By Maxine Hurt
For some people, being memorable is effortless, an unconscious act of nature. They may have a certain hitch in their walk or lilt in their accent that distinguishes them. Or they may just say the darnedest things that somehow work their way into your memory. These folks are the lucky ones; they have the ability to network as if it were a class they mastered in the first grade.
Although I’m not one of them, I’ve met enough of these people in the meet-and-greet jungle to know that they don’t have to tap dance in stilettos to be remembered. They have other ways of being unforgettable we can all learn from.
One of my friends is effortlessly quotable. At least every tenth sentence of hers includes a short stream of thoughtful and engaging words that I file away in my journal. The quotes can be devastatingly true, entertaining, or outrageous. They always resonate, making not only the quote memorable, but my friend as well. Her latest quote, which she stated in a wry tone after scanning a room of men at a trendy Los Angeles bar, “I don’t like men who decorate themselves,” still has me smiling.
Quotes work in part because they evoke an emotion, which is perhaps one of the most powerful elements necessary for creating a long-term memory. According to researchers, we are most likely to remember things that are unusual and emotional as well as things that involve all of our senses. So taking time to sit down and craft a couple of personal quotes is a good idea, but if you come up blank, borrow from the pros. Here are a few quotes from notables that are sure to spark a memorable conversation:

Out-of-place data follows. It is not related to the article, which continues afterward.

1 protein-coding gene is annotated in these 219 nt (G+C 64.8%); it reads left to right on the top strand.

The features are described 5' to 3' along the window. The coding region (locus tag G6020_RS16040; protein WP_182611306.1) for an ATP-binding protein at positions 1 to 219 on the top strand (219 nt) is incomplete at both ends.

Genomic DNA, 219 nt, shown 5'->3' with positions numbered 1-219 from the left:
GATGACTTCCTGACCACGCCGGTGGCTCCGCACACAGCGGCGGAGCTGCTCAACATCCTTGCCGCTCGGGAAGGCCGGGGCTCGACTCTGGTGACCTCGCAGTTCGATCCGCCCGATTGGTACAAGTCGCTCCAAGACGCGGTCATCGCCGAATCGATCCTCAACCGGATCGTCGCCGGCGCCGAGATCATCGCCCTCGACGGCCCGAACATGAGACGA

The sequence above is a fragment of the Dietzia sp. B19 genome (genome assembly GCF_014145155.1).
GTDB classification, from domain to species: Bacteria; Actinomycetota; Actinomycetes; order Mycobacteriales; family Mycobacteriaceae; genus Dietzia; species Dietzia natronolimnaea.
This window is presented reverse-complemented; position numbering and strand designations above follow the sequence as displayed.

- "Marriage is too interesting an experiment to be tried only once or twice." —Eva Gabor
- "For most of history, Anonymous was a woman." —Virginia Woolf
- "I’ve learned that people will forget what you said, people will forget what you did, but people will never forget how you made them feel." —Maya Angelou
Be Odd, Be Proud
Boring people are rarely remembered and when they are, it’s usually due to the extremity of their dullness. On the other hand, people have an easy time remembering those who are quirky or unconventional. For example, look at the following list:
2. Screw driver
3. Albino peacock
Now close your eyes for twenty seconds, then recite the list. Chances are, you remembered the albino peacock.
Because we remember things that are unique, it will help if you reveal a personal experience, trait, or unique observation that you would not readily share with people for fear of being considered odd. (Odd can be good as long as it doesn’t swing too close to creepy.) Keep in mind that what you do for a living, where you’re from, and where you earned your degree are pertinent pieces of information, but sharing with someone that you apprenticed with a cobbler for a summer in the Ukraine will ensure that you’re remembered.